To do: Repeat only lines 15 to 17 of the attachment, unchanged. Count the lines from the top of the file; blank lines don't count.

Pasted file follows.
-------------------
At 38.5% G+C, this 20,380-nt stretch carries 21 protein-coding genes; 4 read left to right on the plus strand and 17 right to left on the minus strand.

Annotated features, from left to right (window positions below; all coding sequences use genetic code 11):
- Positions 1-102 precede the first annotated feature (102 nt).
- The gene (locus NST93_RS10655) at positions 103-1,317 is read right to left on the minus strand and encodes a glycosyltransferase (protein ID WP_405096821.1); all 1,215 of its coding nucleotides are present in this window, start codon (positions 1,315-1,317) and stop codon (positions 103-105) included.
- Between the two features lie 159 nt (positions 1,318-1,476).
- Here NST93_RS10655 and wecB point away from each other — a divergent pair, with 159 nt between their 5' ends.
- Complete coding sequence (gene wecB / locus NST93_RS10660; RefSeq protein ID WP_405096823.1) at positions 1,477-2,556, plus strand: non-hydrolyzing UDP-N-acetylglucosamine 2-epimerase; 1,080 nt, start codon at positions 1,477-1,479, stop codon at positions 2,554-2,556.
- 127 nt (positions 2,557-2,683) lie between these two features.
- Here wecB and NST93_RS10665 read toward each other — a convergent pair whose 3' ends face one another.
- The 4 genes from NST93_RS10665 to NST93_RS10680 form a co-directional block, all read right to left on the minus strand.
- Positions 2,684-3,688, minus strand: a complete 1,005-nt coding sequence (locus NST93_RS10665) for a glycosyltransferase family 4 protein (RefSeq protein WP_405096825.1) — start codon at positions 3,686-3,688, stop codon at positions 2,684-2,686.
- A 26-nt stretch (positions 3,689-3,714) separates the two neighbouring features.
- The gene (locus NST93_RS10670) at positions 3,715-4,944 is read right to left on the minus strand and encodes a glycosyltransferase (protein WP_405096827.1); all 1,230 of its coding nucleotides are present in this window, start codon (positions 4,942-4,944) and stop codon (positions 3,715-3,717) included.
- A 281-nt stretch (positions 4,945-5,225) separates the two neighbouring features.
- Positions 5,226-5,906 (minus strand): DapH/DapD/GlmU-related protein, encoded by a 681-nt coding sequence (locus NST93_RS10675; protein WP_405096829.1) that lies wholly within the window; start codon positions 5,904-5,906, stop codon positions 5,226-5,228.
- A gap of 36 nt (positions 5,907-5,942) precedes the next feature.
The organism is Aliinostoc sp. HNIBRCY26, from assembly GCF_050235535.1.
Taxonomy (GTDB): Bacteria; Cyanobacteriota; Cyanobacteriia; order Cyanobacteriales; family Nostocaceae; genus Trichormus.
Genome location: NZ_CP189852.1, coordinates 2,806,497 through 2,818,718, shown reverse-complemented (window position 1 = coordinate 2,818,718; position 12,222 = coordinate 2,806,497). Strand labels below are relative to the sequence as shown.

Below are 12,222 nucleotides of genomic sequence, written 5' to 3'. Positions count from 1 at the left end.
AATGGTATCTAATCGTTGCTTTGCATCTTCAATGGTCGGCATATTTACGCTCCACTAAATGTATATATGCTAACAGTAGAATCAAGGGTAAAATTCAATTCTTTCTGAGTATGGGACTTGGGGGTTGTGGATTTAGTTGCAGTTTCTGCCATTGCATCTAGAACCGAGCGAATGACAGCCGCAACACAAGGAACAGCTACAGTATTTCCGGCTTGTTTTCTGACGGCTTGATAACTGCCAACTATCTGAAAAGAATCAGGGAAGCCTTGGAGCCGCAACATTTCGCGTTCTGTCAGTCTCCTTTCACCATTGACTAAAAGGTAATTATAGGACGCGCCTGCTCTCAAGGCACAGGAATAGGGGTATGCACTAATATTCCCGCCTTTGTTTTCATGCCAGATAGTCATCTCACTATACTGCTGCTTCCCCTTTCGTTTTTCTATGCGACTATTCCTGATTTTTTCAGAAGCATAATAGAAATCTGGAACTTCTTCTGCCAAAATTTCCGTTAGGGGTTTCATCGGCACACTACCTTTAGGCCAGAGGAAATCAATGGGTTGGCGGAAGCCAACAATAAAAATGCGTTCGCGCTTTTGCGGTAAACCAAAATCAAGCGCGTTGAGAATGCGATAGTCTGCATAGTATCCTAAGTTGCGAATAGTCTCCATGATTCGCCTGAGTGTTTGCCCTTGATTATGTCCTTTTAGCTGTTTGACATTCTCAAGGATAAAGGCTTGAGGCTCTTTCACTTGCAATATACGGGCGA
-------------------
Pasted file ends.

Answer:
- Positions 5,226-5,906 (minus strand): DapH/DapD/GlmU-related protein, encoded by a 681-nt coding sequence (locus NST93_RS10675; protein WP_405096829.1) that lies wholly within the window; start codon positions 5,904-5,906, stop codon positions 5,226-5,228.
- A gap of 36 nt (positions 5,907-5,942) precedes the next feature.
The organism is Aliinostoc sp. HNIBRCY26, from assembly GCF_050235535.1.